The 2009 Standish Group Chaos Report painted a dismal picture of the state of software development. The Boston, Massachusetts, research firm surveyed 400 organizations and found a decrease in IT project success rates and an increase in IT project failure rates in a short two-year period. Only 32% of surveyed projects were considered successful (i.e., on time, on budget, and with required functionality and feature sets). Nearly one quarter of IT projects were considered failures. The rest were considered to be challenged-a euphemism for late, over budget, or implemented without the full set of promised functions and features. It should be noted, however, that many dispute the Chaos Report findings. What's undisputed is that a large number of projects do fail.
Many things can and do go wrong with software development efforts. McConnell (1996) neatly categorized the issues as shown in Table 1.1. Hyvari (2006) provides an updated view, as shown in Table 1.2. The names may have changed but the problems remain more or less the same. As you can see, a host of reasons can negatively impact project success and high on the list is the human element. Ewusi-Mensah (2003) states simply that, "the software development enterprise is a purely abstract and conceptual endeavor, and as such places an undue burden on all the stakeholders to collaborate with a clear vision of what is to be achieved, how it is to be achieved, and at what cost and in what time frame."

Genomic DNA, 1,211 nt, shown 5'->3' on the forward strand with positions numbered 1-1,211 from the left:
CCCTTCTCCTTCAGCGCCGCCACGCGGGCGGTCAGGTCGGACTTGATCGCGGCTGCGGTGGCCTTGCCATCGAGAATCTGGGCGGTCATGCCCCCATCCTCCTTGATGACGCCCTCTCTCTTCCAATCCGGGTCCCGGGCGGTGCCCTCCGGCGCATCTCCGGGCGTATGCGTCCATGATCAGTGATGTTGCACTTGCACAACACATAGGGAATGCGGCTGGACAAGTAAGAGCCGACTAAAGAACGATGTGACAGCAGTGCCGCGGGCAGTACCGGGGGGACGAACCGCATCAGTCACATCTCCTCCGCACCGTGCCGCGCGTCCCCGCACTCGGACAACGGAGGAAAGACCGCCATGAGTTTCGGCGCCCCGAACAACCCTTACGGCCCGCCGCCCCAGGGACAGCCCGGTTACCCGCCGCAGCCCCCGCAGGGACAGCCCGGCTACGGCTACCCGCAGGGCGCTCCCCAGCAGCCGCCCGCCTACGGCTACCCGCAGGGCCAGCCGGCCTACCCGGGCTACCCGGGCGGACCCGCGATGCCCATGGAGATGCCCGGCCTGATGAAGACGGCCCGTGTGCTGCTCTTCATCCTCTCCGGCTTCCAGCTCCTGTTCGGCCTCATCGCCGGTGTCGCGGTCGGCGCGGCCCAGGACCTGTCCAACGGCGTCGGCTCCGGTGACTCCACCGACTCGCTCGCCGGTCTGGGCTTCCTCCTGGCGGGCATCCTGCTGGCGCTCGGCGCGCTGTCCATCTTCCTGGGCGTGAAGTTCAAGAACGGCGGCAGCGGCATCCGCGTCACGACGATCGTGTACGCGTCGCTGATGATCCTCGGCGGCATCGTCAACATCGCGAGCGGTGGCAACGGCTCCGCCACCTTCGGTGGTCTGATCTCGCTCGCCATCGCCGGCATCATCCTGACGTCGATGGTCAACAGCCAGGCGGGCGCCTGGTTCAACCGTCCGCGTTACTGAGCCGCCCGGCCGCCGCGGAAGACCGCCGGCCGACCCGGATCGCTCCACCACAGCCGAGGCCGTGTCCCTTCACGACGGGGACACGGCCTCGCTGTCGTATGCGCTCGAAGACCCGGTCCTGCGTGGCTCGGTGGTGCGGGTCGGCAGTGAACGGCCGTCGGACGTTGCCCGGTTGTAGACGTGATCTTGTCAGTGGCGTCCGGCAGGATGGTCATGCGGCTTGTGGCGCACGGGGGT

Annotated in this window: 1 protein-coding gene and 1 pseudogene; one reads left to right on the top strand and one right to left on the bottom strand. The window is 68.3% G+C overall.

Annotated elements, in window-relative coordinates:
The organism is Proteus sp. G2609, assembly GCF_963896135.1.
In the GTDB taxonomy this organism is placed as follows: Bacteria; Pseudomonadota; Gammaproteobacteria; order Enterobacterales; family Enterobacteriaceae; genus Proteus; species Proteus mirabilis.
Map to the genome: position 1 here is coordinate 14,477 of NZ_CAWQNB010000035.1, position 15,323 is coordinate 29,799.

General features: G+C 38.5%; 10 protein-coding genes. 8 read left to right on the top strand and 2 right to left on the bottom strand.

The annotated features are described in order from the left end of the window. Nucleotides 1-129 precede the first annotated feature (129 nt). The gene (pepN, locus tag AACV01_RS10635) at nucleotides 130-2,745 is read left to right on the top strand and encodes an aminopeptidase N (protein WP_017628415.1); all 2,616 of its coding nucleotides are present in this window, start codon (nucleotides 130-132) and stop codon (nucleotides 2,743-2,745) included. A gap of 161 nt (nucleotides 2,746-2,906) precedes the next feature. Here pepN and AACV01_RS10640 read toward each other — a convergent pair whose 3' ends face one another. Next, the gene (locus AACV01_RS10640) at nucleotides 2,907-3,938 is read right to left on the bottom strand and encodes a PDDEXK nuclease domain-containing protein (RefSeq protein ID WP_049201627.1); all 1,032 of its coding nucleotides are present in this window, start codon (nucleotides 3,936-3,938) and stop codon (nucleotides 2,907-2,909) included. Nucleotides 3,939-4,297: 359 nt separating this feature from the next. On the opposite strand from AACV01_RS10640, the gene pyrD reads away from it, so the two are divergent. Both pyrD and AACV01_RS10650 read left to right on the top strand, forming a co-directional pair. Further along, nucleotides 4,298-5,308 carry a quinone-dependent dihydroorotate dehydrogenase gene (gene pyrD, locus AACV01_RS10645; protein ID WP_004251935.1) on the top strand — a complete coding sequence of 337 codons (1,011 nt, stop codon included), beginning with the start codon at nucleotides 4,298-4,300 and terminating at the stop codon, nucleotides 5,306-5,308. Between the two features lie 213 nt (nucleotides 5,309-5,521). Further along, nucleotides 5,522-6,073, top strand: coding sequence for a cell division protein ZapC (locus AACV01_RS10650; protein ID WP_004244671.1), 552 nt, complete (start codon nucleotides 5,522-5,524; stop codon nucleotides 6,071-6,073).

Having the right people on a project team is certainly key to the success of a project. In a large pharmaceutical company, the lead designer walked off a very important project. Obviously, that set the team back to a large extent because no one else had enough experience to do what he did. Even if the IT staff stays put, it is always possible that a "people" issue will negatively affect a project. For example, a change in senior management may mean that the project you are working on gets canned or moved to a lower priority. A project manager working for America ...
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